A frame church was built April, 1884, 26 x 36 feet in size, but was burned on the 18th of that month. Another building, frame, 26 x 40 feet in dimensions was completed within a year, at a cost of about $900 and dedicated January 18 1887, by Elder J. P. Henderson.
The Methodist Protestants have an organization in Hartford City, their house of worship being located in West Franklin street. Sunday services at 10:30 a.m. and 7:30 p. m. Sundays. Rev. Green, Pastor
The United Brethren Church is also located on West Franklin street, where the society has services at 10:30 a.m. and 7:30 p.m. Sundays. Prayer-meeting every Tuesday night. Rev. John Utzler, pastor.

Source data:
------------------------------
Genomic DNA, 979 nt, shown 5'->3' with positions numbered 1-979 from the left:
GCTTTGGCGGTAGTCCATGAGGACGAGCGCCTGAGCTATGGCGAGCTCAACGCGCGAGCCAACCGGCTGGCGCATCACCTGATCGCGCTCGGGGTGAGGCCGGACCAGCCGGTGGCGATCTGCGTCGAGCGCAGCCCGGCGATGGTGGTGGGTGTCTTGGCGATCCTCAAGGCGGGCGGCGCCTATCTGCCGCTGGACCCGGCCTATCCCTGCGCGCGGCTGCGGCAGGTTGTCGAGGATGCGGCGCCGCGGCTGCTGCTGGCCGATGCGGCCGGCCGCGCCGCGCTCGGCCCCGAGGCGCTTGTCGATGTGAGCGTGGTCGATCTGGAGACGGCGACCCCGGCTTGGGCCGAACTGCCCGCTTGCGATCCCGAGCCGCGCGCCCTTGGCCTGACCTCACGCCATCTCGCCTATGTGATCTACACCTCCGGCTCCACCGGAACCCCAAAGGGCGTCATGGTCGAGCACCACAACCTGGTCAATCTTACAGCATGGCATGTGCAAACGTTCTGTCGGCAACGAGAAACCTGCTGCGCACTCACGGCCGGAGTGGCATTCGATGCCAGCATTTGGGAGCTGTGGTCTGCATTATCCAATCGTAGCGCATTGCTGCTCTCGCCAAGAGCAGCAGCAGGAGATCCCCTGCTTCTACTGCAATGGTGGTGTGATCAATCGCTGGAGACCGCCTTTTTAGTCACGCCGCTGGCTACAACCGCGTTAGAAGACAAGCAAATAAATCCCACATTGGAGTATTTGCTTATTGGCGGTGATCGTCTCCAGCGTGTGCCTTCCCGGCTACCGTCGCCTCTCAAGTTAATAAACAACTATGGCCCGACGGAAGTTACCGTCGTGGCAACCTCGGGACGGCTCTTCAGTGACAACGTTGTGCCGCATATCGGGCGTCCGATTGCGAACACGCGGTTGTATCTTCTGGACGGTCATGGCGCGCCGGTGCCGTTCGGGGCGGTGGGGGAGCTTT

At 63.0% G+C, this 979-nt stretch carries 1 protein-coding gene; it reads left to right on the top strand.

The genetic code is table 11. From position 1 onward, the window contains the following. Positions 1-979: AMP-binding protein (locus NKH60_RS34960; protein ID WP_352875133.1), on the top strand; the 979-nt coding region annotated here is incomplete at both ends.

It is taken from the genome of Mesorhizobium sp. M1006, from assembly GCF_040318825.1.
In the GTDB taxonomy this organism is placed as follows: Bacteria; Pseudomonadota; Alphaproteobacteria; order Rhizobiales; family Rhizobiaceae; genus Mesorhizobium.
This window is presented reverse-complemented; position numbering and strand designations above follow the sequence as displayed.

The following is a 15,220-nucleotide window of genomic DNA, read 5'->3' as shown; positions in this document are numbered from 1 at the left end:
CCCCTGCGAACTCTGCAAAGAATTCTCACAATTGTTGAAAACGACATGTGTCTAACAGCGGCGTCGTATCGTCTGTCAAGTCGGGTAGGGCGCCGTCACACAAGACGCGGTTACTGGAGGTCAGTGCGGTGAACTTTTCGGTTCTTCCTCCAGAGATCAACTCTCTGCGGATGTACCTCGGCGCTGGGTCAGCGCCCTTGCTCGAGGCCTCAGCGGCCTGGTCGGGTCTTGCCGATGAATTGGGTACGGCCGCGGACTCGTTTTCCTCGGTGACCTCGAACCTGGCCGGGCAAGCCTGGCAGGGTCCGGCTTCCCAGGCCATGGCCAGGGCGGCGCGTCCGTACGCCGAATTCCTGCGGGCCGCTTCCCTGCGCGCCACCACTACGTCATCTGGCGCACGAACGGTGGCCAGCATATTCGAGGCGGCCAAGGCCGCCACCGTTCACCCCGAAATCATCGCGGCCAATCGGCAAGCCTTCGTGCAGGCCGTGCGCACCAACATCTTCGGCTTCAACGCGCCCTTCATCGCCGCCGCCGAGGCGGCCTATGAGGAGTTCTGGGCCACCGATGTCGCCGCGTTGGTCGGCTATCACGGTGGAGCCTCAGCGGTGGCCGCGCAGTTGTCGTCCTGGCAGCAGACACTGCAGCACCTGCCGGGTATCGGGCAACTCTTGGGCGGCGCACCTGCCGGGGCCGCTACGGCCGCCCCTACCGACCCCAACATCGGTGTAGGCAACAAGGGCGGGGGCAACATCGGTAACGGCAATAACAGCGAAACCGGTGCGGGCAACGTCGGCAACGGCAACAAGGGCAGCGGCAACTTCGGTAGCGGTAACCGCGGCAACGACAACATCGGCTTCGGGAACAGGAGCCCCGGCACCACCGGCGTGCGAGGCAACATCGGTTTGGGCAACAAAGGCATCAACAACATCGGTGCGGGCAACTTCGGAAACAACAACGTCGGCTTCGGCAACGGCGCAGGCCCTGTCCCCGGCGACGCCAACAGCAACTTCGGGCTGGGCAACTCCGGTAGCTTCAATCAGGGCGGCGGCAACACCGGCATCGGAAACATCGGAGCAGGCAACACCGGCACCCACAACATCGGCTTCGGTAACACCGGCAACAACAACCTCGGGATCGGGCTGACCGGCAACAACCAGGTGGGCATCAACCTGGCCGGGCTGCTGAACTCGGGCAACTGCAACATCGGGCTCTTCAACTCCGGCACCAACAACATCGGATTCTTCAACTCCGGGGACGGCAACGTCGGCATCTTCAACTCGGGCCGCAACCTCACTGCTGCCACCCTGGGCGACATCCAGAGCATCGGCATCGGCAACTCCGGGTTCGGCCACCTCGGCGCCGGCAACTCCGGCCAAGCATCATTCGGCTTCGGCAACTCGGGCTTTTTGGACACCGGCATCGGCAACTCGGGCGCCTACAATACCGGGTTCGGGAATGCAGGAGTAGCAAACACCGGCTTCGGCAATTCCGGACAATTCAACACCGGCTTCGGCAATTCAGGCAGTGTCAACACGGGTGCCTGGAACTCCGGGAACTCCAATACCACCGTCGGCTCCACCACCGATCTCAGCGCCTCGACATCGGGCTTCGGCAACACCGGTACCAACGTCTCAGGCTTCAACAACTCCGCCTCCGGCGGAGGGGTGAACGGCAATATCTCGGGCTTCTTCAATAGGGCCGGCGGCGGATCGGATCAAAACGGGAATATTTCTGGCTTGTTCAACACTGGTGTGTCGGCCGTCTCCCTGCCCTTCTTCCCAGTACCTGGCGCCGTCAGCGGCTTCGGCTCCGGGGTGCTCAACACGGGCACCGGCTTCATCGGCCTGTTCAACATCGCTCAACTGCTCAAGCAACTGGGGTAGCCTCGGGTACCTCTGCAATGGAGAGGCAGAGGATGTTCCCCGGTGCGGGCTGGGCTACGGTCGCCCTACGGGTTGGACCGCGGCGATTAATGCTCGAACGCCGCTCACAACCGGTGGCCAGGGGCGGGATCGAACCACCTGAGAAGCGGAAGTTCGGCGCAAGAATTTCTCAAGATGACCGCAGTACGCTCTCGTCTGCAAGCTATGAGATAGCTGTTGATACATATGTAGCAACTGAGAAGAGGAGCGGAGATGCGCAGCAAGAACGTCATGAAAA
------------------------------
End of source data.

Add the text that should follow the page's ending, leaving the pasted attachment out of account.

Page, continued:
St. JamesÂ’ Church, Catholic, is on the corner of Water and Ann streets. Services the second and third Sunday of each month. Father Drogan, pastor.
In Hartford City there are 518 children of school age, for whom is furnished a brick school-house, with seven teachers, besides the superintendent, William Reed, who has been so popular as to maintain his present position eight years. The School Board comprises C. H. Hubbard, President; S. R. Patterson, Secretary and E, M. Stahl, Treasurer.
Outside of Hartford City, in Licking Township, there are 497 children of school age, three brick and nine frame school-houses.